When filing a personal injury lawsuit, the injured must prove that another person was responsible for his or her injuries. That is, the other person must be legally at fault for the injuries suffered.
The idea of personal injury, which is part of tort law, is that if someone is negligent, careless, or exhibits less care than the ordinary person, and this negligence causes an injury to another, that person is legally responsible for paying at least the part of the damages that he or she caused.
In some situations, the injured person was also negligent and partially contributed to his or her own injury. In this case, the defendant’s negligence will be reduced according to the injured person’s own negligence in a comparative negligence scheme. For example, if the injured party was 40% liable and the defendant was 60% liable, the defendant will only have to pay for 60% of the injured party’s damages. In a contributory negligence regime, the defendant is only liable if he or she was 51% or more responsible for the injured party’s damages.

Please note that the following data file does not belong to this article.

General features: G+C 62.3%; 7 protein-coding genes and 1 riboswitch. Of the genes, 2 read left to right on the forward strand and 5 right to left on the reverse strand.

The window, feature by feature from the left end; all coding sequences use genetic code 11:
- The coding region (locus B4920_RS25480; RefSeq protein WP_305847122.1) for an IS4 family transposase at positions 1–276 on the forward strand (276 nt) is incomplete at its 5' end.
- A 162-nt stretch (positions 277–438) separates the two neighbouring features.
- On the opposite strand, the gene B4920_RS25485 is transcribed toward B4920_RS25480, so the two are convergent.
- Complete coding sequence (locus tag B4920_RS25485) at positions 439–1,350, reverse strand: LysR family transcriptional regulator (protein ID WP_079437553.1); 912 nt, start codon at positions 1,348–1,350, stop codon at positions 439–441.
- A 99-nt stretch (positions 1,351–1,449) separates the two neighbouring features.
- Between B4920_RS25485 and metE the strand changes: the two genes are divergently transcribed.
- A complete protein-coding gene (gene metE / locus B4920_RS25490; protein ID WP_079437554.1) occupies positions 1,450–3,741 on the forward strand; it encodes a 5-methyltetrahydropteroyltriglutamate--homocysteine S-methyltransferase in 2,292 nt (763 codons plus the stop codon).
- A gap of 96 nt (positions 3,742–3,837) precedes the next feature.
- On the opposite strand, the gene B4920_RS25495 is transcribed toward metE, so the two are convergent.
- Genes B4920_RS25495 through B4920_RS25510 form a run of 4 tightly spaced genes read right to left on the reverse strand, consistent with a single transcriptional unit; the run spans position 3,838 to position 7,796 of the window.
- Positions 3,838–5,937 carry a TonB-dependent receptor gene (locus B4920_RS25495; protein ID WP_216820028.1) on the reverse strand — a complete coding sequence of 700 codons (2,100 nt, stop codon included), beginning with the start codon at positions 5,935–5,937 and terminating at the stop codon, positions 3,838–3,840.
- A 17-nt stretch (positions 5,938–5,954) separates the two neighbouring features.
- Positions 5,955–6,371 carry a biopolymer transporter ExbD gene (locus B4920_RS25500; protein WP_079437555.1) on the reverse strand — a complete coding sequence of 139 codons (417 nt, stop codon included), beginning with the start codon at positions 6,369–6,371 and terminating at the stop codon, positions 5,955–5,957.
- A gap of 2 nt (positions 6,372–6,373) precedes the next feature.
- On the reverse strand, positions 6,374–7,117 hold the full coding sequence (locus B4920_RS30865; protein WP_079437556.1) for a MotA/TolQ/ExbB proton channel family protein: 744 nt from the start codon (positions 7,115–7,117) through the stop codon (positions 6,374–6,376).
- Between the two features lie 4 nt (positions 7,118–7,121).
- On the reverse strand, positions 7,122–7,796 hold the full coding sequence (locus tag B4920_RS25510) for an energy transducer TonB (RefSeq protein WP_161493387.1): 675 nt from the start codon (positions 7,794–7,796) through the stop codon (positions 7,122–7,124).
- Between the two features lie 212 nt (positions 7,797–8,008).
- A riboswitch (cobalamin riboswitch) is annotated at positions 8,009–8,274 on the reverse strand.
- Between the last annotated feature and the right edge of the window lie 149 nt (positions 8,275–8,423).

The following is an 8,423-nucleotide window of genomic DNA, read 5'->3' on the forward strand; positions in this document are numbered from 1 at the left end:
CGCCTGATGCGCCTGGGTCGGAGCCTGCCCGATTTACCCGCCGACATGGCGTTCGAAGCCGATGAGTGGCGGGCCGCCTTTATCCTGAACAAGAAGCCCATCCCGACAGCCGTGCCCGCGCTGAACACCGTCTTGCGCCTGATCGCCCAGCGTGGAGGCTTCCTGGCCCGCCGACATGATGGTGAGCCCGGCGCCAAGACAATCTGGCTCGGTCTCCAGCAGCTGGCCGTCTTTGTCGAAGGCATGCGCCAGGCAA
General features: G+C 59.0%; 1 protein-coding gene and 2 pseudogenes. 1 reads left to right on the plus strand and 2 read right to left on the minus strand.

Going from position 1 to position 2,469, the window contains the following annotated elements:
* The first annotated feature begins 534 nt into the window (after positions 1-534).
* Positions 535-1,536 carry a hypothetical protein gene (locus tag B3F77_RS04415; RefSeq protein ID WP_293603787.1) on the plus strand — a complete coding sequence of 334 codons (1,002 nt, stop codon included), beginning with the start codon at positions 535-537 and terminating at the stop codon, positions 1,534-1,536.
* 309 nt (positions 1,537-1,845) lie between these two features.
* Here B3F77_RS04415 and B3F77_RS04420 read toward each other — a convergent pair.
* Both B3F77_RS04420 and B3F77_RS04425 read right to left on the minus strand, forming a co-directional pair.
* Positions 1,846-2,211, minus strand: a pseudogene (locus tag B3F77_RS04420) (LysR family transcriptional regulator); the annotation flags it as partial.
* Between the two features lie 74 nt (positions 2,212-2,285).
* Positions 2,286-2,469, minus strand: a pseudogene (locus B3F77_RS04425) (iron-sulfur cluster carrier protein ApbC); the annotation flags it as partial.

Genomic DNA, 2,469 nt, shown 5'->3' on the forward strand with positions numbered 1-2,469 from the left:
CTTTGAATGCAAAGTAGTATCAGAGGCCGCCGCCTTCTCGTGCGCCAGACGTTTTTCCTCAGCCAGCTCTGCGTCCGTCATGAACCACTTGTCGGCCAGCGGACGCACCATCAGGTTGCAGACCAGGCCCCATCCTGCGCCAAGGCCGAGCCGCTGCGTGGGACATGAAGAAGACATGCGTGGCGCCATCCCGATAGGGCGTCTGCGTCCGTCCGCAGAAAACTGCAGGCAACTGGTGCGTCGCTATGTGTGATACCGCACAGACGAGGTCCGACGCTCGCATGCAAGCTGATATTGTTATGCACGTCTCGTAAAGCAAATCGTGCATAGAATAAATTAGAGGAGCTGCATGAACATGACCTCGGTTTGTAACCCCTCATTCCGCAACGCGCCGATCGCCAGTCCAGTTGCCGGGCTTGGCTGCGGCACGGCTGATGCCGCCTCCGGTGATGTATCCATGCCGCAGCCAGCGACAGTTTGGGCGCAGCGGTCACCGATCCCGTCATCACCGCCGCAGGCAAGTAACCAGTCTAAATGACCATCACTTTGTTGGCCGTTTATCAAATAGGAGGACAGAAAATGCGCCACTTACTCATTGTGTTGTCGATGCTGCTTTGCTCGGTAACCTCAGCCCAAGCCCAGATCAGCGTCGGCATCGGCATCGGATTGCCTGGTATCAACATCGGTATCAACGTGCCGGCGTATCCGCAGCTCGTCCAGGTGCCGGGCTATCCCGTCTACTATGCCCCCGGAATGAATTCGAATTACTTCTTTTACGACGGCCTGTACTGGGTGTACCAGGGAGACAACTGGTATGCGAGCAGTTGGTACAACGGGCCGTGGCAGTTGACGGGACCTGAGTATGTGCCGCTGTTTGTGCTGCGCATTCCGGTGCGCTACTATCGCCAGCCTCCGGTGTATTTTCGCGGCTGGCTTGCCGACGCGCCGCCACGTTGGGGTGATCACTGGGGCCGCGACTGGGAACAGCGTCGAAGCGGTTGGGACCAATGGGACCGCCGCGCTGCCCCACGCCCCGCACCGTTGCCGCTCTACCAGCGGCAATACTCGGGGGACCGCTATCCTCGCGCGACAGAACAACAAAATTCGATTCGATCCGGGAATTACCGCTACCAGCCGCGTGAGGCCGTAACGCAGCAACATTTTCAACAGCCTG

However, the concepts and application of comparative negligence and contributory negligence vary greatly from state to state. For this reason, it is very important that the injured contacts an experienced Hawaii attorney to help navigate the laws and the legal concepts. Moreover, an attorney can properly apportion the appropriate amount of fault to the appropriate defendants.
In general, in personal injury cases, the plaintiff must prove that the defendant owed the plaintiff a duty of care, the defendant breached that duty of care, and that the breach was the cause of the plaintiff’s injuries. Finally, the breach had to cause the plaintiff damages. If the plaintiff was negligent, the plaintiff will have to show that the defendant’s negligence caused the injury, or at least partially caused the injury.